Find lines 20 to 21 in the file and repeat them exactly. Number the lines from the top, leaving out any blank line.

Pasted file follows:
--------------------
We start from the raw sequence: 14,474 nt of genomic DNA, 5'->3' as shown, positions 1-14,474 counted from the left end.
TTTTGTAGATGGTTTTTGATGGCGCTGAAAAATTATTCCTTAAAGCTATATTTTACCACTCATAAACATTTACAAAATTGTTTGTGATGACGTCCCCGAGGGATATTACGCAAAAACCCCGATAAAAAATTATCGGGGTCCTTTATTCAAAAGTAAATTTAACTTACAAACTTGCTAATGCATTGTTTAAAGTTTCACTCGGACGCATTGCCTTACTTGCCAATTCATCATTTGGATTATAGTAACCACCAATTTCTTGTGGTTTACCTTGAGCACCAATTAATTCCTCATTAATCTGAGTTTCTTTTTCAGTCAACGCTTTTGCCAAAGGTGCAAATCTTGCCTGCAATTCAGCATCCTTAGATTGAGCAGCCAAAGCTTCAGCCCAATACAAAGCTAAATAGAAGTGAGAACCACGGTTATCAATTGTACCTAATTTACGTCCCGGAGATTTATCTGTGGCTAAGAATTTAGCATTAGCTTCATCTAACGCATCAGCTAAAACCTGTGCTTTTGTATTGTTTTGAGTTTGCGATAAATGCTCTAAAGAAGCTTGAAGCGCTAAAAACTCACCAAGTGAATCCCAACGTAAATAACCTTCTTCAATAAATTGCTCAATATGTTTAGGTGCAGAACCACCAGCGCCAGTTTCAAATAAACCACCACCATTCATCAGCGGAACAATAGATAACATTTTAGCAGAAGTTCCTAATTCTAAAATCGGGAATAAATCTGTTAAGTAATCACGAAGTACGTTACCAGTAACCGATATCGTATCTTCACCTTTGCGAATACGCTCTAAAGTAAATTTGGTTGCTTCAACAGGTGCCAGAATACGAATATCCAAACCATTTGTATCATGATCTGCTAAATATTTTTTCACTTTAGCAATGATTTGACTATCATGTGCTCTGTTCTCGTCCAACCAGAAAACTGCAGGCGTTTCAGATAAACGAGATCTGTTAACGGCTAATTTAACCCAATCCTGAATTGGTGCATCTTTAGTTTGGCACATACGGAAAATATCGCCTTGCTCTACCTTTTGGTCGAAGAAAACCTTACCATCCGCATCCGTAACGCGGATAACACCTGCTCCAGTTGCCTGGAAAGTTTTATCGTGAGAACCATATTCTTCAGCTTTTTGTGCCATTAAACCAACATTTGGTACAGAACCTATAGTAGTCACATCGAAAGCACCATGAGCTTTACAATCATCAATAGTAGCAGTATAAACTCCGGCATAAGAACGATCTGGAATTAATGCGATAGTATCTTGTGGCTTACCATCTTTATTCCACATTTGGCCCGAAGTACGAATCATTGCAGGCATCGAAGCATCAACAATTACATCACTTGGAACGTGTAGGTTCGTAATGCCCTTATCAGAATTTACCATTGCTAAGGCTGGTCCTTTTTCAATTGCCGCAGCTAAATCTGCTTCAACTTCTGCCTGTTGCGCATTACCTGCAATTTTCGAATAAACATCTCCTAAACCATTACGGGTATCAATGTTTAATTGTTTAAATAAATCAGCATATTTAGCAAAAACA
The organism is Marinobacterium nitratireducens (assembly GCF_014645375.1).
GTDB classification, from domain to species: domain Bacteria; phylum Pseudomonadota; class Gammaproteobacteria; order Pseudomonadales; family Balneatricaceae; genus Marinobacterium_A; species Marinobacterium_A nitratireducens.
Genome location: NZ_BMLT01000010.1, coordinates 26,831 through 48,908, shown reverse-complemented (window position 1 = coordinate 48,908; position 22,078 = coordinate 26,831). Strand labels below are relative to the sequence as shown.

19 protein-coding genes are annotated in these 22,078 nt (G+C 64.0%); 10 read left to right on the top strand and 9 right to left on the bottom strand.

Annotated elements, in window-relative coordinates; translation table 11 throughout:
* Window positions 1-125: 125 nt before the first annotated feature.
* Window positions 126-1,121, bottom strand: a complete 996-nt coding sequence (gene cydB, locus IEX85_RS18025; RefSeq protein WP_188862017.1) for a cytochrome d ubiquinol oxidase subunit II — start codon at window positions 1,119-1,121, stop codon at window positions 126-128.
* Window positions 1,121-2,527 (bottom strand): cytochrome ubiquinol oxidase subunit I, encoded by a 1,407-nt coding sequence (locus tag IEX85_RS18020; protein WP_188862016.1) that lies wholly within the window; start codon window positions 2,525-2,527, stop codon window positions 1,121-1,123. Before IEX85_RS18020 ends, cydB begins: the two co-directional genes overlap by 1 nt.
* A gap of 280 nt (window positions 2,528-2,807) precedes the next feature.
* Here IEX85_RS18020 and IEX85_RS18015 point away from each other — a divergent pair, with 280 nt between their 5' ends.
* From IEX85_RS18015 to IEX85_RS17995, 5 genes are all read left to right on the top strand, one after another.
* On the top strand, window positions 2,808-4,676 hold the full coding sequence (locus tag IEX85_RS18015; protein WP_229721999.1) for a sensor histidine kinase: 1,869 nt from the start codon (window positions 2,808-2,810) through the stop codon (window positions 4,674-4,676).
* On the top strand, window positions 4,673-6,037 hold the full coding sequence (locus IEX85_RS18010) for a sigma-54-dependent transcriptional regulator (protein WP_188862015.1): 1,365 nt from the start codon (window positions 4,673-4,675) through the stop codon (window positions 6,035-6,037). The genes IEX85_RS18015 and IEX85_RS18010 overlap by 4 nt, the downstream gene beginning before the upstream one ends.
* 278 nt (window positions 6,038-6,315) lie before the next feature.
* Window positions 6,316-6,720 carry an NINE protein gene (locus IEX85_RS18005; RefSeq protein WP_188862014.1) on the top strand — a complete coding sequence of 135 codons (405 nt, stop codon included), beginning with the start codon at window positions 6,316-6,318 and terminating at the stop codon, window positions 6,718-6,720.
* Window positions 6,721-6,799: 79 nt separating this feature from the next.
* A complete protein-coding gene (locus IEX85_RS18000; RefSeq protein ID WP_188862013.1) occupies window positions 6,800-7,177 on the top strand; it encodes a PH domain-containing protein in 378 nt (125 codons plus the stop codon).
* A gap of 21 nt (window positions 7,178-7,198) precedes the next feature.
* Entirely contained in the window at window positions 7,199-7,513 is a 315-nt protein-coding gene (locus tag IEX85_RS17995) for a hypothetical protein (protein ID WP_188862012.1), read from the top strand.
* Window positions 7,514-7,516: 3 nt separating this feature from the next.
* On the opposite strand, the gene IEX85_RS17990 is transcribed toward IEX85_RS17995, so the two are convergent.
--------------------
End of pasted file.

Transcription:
* A gap of 21 nt (window positions 7,178-7,198) precedes the next feature.
* Entirely contained in the window at window positions 7,199-7,513 is a 315-nt protein-coding gene (locus tag IEX85_RS17995) for a hypothetical protein (protein ID WP_188862012.1), read from the top strand.